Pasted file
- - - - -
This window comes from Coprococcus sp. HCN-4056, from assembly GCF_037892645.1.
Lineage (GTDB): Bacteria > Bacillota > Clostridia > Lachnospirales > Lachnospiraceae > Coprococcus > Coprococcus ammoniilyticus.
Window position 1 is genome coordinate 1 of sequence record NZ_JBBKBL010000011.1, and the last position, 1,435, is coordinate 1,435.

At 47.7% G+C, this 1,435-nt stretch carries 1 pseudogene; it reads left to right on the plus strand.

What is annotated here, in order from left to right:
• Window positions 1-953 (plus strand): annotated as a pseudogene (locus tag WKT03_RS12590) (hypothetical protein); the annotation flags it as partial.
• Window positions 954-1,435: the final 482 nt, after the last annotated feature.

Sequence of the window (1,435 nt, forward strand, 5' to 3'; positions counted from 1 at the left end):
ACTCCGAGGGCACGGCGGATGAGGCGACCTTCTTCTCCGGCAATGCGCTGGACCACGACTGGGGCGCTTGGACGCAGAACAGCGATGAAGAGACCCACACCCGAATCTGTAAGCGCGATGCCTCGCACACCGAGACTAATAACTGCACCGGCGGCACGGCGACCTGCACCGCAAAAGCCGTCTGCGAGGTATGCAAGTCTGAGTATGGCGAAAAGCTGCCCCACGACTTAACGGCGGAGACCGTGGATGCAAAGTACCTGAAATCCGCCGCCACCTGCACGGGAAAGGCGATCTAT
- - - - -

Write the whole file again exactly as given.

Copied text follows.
This window comes from Coprococcus sp. HCN-4056, from assembly GCF_037892645.1.
Lineage (GTDB): Bacteria > Bacillota > Clostridia > Lachnospirales > Lachnospiraceae > Coprococcus > Coprococcus ammoniilyticus.
Window position 1 is genome coordinate 1 of sequence record NZ_JBBKBL010000011.1, and the last position, 1,435, is coordinate 1,435.

At 47.7% G+C, this 1,435-nt stretch carries 1 pseudogene; it reads left to right on the plus strand.

What is annotated here, in order from left to right:
• Window positions 1-953 (plus strand): annotated as a pseudogene (locus tag WKT03_RS12590) (hypothetical protein); the annotation flags it as partial.
• Window positions 954-1,435: the final 482 nt, after the last annotated feature.

Sequence of the window (1,435 nt, forward strand, 5' to 3'; positions counted from 1 at the left end):
ACTCCGAGGGCACGGCGGATGAGGCGACCTTCTTCTCCGGCAATGCGCTGGACCACGACTGGGGCGCTTGGACGCAGAACAGCGATGAAGAGACCCACACCCGAATCTGTAAGCGCGATGCCTCGCACACCGAGACTAATAACTGCACCGGCGGCACGGCGACCTGCACCGCAAAAGCCGTCTGCGAGGTATGCAAGTCTGAGTATGGCGAAAAGCTGCCCCACGACTTAACGGCGGAGACCGTGGATGCAAAGTACCTGAAATCCGCCGCCACCTGCACGGGAAAGGCGATCTAT